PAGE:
Symptoms of type 1 diabetes can go undetected or seem to come on rapidly because they went unnoticed. An individual in early stages of type 1 diabetes may feel fatigued or have blurred vision. A parent may notice that a child is losing weight despite having an increased appetite. There may be an awareness of frequent urination which would seem to be a natural cause to extra fluid intake due to increased thirst. These symptoms can also occur once diabetes has been diagnosed and lack of proper management causes blood glucose levels to rise. More serious symptoms of diabetes may present, such as abnormal breathing, dry skin, nausea or vomiting. These can be symptoms of diabetes alone or a more severe diabetes-related condition called ketoacidosis. (MedlinePlus 2015)
Type 1 diabetes is strongly related to heredity through the passing of genes. “There are environmental roles in the development of type 1 diabetes, factors such as food, viruses, and toxins.” (NIDDK 2014) Once the autoimmune response has been triggered the body will start to attack parts of the pancreas, more specifically the beta cells, and destroys them. This destruction prevents the pancreas from making insulin to maintain the balance of blood glucose l...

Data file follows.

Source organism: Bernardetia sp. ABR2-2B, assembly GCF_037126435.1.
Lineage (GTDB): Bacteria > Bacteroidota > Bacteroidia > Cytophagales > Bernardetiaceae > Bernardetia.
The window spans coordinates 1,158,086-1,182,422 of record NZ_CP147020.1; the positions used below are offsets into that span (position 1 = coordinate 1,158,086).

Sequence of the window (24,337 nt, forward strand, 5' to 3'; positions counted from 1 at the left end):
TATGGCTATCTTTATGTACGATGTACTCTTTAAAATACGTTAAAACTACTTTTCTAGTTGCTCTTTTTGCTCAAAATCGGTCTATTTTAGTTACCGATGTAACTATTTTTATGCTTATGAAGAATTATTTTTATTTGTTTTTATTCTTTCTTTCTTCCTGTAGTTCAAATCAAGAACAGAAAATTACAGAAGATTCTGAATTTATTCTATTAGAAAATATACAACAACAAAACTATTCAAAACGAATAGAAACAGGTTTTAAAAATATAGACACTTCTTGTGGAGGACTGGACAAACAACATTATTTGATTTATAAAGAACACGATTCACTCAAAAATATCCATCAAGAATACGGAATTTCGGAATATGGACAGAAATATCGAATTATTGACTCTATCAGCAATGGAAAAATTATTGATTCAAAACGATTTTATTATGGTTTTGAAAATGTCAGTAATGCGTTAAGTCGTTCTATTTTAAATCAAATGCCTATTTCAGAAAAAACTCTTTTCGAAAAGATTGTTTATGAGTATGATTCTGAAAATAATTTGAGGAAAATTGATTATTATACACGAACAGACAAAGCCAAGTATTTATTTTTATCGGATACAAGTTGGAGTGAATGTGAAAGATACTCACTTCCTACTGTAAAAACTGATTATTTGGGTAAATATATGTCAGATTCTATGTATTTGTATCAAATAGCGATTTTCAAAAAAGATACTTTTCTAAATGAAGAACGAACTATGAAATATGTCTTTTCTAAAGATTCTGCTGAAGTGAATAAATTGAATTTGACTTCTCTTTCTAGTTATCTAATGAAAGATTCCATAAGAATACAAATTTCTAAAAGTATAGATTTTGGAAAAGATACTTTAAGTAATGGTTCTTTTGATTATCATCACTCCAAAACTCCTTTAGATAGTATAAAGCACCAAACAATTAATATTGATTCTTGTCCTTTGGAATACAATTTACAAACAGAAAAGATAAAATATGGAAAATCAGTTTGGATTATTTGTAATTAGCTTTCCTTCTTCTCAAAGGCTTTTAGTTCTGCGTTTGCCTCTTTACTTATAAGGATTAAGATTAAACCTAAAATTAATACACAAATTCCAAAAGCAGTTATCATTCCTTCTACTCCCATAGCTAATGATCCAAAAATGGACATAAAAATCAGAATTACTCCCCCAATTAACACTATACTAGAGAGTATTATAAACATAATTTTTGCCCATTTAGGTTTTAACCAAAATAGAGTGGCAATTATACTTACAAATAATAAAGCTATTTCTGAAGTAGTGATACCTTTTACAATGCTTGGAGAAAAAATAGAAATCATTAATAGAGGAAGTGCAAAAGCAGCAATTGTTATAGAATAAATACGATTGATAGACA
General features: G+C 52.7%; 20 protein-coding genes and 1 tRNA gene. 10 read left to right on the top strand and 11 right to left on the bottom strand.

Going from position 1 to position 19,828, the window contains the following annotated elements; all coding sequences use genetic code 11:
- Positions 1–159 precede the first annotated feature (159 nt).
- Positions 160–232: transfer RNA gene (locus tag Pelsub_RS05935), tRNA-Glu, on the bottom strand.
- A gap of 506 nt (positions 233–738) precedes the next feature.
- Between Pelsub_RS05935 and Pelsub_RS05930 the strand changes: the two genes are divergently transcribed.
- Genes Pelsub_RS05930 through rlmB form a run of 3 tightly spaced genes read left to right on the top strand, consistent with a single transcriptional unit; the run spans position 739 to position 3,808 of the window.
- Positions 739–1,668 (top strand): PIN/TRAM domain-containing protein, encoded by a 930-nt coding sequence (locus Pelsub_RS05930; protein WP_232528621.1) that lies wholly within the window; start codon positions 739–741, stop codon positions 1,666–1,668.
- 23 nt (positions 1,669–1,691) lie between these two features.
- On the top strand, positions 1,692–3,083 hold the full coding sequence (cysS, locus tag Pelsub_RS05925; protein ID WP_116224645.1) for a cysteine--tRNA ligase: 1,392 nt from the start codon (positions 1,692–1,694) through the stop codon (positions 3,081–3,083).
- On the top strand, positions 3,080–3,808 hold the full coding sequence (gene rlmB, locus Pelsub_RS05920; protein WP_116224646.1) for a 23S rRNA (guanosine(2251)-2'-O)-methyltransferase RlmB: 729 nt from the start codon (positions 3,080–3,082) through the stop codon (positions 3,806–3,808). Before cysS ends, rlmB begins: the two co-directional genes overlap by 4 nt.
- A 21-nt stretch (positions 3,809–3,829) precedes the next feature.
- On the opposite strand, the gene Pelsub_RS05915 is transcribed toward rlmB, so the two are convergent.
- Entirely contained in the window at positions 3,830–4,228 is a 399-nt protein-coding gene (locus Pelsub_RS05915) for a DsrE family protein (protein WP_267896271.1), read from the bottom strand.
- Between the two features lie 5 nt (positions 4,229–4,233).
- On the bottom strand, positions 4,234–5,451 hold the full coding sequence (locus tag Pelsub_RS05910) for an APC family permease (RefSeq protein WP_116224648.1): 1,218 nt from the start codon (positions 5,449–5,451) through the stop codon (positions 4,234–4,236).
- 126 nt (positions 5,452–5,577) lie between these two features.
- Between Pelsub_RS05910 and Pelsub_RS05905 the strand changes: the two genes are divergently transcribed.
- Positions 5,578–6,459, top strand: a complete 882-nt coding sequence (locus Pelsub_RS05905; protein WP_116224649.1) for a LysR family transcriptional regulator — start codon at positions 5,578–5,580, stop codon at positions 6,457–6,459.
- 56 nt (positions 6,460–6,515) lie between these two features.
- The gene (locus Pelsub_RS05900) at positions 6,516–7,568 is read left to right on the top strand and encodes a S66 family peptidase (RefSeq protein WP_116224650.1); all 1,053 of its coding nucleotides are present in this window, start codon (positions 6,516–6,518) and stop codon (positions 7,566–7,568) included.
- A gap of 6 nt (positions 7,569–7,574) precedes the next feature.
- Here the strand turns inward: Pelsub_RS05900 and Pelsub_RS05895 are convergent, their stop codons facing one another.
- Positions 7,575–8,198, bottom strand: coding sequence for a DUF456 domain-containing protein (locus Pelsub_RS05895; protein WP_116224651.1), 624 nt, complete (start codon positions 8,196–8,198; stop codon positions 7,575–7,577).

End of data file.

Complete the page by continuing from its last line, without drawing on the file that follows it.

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Poor diabetes management can create complications as the individual ages. Diabetes can lead to neuropathy, poor circulation, cardiac risks, and damage to the kidneys, eyes or feet. Uncontrolled diabetes can cause extreme risks factors during pregnancy; high blood sugars can cause serious or fatal conditions for both the mother and child. (MayoClinic 2014)
Type 1 diabetes is a serious health condition which good management is crucial. It is important to work with a good team of medical professionals including an endocrinologist, educator, and dietitian to help keep blood glucose levels in check and maintain a proper diet. Receiving regular blood work to check to ensure proper control is being maintained is a valuable part of diabetes care. While this disease can be life threatening, it is possible to live a long, healthy and most importantly normal life.
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